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RAD51 and XRCC3 Gene Polymorphisms and the Risk of Developing Acute Myeloid Leukemia
  1. Mona S. Hamdy, MD*,
  2. Alaa M. El-Haddad, MD,
  3. Neveen M. Bahaa El-Din, MD*,
  4. Manal Mohamed Makhlouf, MD*,
  5. Samah M. Abdel-Hamid, MD*
  1. From the *Department of Clinical and Chemical Pathology, Faculty of Medicine, El-Kasr El-Aini Hospital; and †Department of Medical Oncology, National Cancer Institute, Cairo University, Cairo, Egypt.
  1. Received March 24, 2011, and in revised form June 3, 2011.
  2. Accepted for publication June 7, 2011.
  3. Reprints: Manal Mohamed Makhlouf, MD, Department of Clinical and Chemical Pathology, Faculty of Medicine, El-Kasr El-Aini Hospital, Cairo University, El-Manial, Cairo, Egypt. E-mail: manalmakhlouf2{at}yahoo.com.
  4. This study was supported in part by grants from El-Kasr El-Aini Hospital, Cairo University, Cairo, Egypt.
  5. All the authors declared that the paper has not been submitted elsewhere and is not under review or published previously. The authors are aware of and approve the manuscript being submitted to the Journal of Investigative Medicine.
  6. Disclosure statement: The authors declared no conflicts of interest.

Abstract

RAD51 (Rec A homolog of E.coli) is a polymorphic gene and one of the central proteins in homologous recombination-DNA-double-stand breaks (HR-DNA-DSB) repair pathway, which is vital in maintaining genetic stability within a cell. The x-ray repair cross complementing (XRCC3) protein also functions in HR-DNA-DSB repair pathway and directly interacts with and stabilizes RAD51 and the closely related RAD51C. The aim of this study was to determine the prevalence of the RAD51 and XRCC3 repair gene polymorphisms among acute myeloid leukemia (AML) patients and to define their role in development of AML and its correlation with the clinical presentation, laboratory data as well as treatment outcome using polymerase chain reaction-restriction fragment length polymorphism assay in 50 de novo AML patients as well as 30 healthy subjects as a control group. Our study revealed that RAD51 G135C and XRCC3 Thr241Met alleles were associated with increased risk of AML with odds ratio (OR) of 2.833 and 2.909 and 95% confidence interval (CI) of 1.527 to 8.983 and 1.761 to 9.788, respectively. Moreover, when combining the 2 genes polymorphisms, a significant elevation of the risk of AML was found with OR of 3.124 and 95% CI of 1.872 to 11.243. As regards treatment outcome, a highly statistical significant difference was found between XRCC3 genotypes with P value of 0.001, whereas no significant difference was present between RAD51 genotypes with P value of 0.29. This clarifies that XRCC3 gene polymorphisms was found to have a significant impact on the risk of treatment failure with OR of 3.560 and 95% CI of 1.167 to 10.875; however, RAD51 gene polymorphism was not found to have an equivalent effect with OR of 2.813 and 95% CI of 0.933 to 10.828. So XRCC3 gene polymorphism might be considered as a prognostic marker in AML. In conclusion, RAD51 and XRCC3 genes polymorphisms may play an important role in the development of AML.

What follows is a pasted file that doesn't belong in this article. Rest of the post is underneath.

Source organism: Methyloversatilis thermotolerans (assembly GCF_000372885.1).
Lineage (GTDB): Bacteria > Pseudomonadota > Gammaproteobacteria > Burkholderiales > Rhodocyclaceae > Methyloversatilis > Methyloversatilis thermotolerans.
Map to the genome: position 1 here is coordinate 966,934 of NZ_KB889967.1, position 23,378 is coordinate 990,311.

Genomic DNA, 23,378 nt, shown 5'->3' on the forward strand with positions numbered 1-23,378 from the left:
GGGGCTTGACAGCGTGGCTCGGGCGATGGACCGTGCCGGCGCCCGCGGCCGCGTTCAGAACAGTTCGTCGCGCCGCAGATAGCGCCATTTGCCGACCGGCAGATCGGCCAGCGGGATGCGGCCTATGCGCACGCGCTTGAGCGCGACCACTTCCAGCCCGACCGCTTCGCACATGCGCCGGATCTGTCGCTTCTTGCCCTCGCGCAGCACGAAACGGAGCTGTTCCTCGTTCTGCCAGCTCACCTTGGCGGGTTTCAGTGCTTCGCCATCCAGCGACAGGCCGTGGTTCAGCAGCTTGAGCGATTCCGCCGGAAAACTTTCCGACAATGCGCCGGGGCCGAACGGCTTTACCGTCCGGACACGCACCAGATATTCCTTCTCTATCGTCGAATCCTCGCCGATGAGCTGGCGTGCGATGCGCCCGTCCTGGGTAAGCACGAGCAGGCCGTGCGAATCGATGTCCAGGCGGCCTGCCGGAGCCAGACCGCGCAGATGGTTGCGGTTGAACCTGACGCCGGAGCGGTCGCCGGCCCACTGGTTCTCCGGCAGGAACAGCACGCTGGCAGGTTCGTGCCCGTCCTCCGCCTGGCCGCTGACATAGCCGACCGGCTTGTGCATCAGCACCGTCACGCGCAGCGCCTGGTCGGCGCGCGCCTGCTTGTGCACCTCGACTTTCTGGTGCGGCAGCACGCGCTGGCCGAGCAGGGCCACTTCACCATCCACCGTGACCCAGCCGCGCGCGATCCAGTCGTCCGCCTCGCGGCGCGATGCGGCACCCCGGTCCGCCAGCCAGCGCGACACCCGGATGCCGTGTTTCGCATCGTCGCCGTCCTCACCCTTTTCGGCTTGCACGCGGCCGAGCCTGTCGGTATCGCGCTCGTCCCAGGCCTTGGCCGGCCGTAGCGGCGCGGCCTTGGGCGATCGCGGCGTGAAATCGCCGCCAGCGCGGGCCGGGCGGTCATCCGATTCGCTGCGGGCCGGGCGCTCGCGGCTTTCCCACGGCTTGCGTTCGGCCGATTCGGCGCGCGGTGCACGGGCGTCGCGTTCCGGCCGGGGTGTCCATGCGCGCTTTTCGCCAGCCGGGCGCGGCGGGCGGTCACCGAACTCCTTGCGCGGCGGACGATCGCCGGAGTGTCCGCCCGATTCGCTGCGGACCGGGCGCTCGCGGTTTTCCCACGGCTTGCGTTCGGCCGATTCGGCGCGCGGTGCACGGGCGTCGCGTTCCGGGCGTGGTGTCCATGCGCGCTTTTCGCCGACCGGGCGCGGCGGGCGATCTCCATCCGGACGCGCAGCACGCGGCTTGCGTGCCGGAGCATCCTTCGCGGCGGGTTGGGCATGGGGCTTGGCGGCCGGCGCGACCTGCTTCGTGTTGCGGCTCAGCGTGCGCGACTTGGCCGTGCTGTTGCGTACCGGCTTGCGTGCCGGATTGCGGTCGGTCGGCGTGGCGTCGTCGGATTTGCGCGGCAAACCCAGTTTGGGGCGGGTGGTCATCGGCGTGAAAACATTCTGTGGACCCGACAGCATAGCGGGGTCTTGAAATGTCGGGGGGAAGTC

Key Words
  • RAD51
  • XRCC3
  • PCR-RFLP
  • AML

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